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Crown Prince Haakon embroiled in scandal

Crown Prince Haakon of Norway is embroiled in a scandal in Norway. Allegedly, he rented out five flats that had been deemed unsafe to live in on his official estate, Skaugum.

According to The Sunday Times, the heir to the Norwegian throne was ordered to remove petrol that had been stored in the basement of the building containing the flats, which are part of the 1,280-acre estate just 12 miles southwest of the Norwegian capital of Oslo. Eleven estate properties are located on the massive property with only five of them not being licenced to rent.

In 2015, His Royal Highness made £140,000 from renting out his properties at Skaugum. These rented properties had formally been storerooms and servants’ quarters.

His tenants were moved out of their accommodations recently to have fire alarms properly installed. Those renting the flats were moved to a hotel for the time being. The Norwegian inspector has said that the most serious concerns have now been addressed, which means the tenants are now free to move back into their flats on Friday. The Crown Prince has been granted a temporary letting permit.

A spokesperson for the Royal Court said that Haakon will be granted a permanent licence for the said properties.

Crown Prince Haakon, Crown Princess Mette-Marit, and their children (Marius Borg Høiby, Princess Ingrid Alexandra, and Prince Sverre Magnus) live on the country property in the main house.

Unfortunately, this is just the latest scandal to hit the Scandanavian royals. Just last September it was discovered that the Crown Prince Couple had holidayed on a €230,000 a week on a 164-foot luxury private yacht.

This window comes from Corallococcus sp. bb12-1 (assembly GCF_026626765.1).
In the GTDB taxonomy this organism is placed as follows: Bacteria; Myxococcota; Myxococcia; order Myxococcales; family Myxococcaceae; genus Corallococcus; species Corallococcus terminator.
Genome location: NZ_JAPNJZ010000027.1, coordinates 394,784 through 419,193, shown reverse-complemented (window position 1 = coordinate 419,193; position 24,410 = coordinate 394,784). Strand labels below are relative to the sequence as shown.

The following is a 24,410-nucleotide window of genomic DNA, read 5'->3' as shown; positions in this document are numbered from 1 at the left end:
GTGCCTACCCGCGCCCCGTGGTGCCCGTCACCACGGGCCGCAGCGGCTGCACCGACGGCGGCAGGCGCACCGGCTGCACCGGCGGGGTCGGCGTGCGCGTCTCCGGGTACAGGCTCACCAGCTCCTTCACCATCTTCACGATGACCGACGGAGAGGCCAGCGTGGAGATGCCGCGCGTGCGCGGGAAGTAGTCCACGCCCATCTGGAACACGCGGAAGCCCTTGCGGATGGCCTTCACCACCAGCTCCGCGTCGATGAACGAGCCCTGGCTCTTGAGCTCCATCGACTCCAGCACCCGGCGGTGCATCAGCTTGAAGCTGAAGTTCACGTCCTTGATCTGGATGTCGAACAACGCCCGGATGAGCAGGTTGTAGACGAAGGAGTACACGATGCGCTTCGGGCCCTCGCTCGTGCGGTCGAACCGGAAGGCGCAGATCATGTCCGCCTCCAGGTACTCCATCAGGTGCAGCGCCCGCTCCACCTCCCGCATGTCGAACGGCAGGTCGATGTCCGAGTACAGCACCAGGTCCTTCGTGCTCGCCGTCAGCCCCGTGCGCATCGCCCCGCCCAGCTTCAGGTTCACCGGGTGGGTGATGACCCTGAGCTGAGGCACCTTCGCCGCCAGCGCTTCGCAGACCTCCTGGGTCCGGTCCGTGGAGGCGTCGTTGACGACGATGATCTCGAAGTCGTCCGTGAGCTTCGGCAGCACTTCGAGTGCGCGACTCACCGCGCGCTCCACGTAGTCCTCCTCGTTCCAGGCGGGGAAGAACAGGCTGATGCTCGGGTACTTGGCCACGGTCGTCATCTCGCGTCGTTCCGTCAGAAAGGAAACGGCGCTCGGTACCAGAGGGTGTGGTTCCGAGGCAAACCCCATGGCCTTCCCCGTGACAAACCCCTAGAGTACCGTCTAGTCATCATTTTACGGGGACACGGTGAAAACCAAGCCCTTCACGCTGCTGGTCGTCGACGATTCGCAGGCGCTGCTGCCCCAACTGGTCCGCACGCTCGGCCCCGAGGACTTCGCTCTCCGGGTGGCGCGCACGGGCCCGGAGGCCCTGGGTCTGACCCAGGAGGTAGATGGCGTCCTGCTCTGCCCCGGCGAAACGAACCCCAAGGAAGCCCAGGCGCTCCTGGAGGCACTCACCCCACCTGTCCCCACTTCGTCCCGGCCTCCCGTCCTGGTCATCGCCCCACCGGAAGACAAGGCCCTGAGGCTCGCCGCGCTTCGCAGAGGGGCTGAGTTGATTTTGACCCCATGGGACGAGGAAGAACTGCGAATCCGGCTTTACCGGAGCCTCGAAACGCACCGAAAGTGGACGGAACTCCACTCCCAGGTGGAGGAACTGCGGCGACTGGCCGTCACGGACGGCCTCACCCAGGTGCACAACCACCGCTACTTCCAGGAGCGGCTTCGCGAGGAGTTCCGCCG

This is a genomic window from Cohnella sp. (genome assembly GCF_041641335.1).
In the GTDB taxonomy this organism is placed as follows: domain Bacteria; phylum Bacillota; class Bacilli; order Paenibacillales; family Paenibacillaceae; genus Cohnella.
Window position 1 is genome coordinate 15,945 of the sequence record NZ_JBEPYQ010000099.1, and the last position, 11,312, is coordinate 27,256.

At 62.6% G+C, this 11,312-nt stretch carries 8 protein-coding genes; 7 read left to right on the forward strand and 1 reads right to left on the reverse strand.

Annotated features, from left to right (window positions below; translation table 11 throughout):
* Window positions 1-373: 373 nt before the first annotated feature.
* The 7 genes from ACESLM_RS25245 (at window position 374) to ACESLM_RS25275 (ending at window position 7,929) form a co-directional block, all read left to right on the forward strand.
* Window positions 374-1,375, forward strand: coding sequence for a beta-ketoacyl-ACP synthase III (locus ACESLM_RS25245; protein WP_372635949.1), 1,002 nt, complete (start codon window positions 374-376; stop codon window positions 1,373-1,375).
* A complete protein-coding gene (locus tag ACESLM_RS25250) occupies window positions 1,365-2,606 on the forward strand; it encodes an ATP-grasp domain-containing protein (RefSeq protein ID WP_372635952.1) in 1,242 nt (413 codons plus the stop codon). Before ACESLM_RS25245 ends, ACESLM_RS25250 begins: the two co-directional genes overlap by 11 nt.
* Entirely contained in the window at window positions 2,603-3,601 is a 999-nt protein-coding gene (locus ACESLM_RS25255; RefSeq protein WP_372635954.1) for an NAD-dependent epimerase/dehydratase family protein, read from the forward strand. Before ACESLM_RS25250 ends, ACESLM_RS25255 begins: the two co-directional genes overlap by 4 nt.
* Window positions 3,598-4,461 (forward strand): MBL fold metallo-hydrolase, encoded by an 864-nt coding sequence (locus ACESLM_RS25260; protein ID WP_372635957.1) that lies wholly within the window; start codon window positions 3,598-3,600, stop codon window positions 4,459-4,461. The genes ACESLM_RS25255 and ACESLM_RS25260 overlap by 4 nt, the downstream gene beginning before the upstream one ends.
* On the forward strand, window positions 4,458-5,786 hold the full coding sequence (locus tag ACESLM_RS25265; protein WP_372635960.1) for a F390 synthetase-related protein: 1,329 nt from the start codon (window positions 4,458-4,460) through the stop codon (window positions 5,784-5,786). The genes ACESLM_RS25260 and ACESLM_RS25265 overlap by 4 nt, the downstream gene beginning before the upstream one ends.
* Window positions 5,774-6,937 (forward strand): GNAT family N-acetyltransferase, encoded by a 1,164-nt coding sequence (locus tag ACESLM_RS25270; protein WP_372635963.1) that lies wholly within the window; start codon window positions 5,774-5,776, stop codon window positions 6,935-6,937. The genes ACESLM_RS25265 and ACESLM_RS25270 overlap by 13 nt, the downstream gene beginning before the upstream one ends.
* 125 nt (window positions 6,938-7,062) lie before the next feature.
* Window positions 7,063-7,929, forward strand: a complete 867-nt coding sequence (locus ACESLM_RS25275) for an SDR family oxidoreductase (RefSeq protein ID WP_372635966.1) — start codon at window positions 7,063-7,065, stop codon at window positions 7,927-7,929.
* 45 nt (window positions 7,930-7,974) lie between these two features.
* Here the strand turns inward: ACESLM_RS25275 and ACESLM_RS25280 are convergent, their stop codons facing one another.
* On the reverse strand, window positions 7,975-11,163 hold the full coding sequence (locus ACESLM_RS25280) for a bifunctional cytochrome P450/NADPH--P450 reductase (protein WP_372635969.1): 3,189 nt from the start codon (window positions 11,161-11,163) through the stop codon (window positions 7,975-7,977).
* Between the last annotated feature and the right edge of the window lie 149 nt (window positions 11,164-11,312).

Then in June there was a controversy regarding the Norwegian Royal Family using taxpayer dollars to fund the mantience of the royal estates, when the money had been intended for their official duties. It was reported that the cleaning and gardening staff of the estates had been paid out of these funds.

Of course the most well-known scandal occurred when the Crown Prince announced his engagement to Mette-Marit, who had a past which included associating with those in the known drug culture. She also had a young son, Marius, whose father was a convicted drug dealer.

  • Lady Martha

    While I have always admired the Norwegian royals, King Haakon needs to be very careful not to be a bad landlord or to use money budgeted for duties on behalf of the nation for the royal family’s personal pleasure. There were serious criticisms about the King of Spain’s excessive expenditures on African safaris, etc., to the point where abolishing the monarchy was raised. He abdicated in favor of the crown prince and princess. That helped enormously. On the other hand, many in Sweden have recently raised the possibility of abolishing the hereditary monarchy because of the expense to the country and the concept of inherited privilege. Even more doubts are being circulated in Luxembourg about the expense of supporting the hereditary Grand Dukedom. I would feel tremendously grieved to see these families deprived of their official positions, because I sincerely believe a constitutional monarchy can add a non-political rallying point for the people, can personify the nation’s values and ideals and can also add much to the image and tradition of a country where so much tradition has been cast off for the sake of pragmatism. That can be a tragedy for the self images of nations and principalities. The whole point is that royals should be exemplary in their work and lives if they wish to survive. “To whom much is given, much shall be required.”

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